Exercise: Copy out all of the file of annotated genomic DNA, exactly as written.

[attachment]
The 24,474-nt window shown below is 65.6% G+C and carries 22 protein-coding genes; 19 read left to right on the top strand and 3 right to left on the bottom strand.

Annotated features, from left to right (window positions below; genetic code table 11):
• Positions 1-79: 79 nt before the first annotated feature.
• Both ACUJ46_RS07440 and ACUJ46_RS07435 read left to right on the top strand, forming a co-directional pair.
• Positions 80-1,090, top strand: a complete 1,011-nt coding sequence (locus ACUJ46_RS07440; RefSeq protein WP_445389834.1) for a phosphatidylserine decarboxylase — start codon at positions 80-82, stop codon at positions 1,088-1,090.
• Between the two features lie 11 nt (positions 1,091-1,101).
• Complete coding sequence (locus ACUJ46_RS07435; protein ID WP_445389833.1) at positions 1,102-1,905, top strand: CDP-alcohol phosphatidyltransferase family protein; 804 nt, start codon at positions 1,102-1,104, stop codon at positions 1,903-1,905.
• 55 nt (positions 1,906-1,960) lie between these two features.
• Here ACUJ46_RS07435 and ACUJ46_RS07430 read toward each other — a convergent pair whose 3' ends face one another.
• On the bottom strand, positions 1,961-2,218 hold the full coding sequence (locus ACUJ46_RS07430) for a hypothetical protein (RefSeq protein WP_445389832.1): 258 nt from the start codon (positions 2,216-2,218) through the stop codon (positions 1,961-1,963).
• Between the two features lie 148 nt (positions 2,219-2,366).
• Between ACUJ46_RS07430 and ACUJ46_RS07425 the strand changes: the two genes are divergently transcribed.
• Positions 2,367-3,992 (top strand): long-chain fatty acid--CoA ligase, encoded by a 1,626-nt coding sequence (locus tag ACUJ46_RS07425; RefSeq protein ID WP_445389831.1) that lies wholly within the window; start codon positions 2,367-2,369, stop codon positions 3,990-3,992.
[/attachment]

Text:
The 24,474-nt window shown below is 65.6% G+C and carries 22 protein-coding genes; 19 read left to right on the top strand and 3 right to left on the bottom strand.

Annotated features, from left to right (window positions below; genetic code table 11):
• Positions 1-79: 79 nt before the first annotated feature.
• Both ACUJ46_RS07440 and ACUJ46_RS07435 read left to right on the top strand, forming a co-directional pair.
• Positions 80-1,090, top strand: a complete 1,011-nt coding sequence (locus ACUJ46_RS07440; RefSeq protein WP_445389834.1) for a phosphatidylserine decarboxylase — start codon at positions 80-82, stop codon at positions 1,088-1,090.
• Between the two features lie 11 nt (positions 1,091-1,101).
• Complete coding sequence (locus ACUJ46_RS07435; protein ID WP_445389833.1) at positions 1,102-1,905, top strand: CDP-alcohol phosphatidyltransferase family protein; 804 nt, start codon at positions 1,102-1,104, stop codon at positions 1,903-1,905.
• 55 nt (positions 1,906-1,960) lie between these two features.
• Here ACUJ46_RS07435 and ACUJ46_RS07430 read toward each other — a convergent pair whose 3' ends face one another.
• On the bottom strand, positions 1,961-2,218 hold the full coding sequence (locus ACUJ46_RS07430) for a hypothetical protein (RefSeq protein WP_445389832.1): 258 nt from the start codon (positions 2,216-2,218) through the stop codon (positions 1,961-1,963).
• Between the two features lie 148 nt (positions 2,219-2,366).
• Between ACUJ46_RS07430 and ACUJ46_RS07425 the strand changes: the two genes are divergently transcribed.
• Positions 2,367-3,992 (top strand): long-chain fatty acid--CoA ligase, encoded by a 1,626-nt coding sequence (locus tag ACUJ46_RS07425; RefSeq protein ID WP_445389831.1) that lies wholly within the window; start codon positions 2,367-2,369, stop codon positions 3,990-3,992.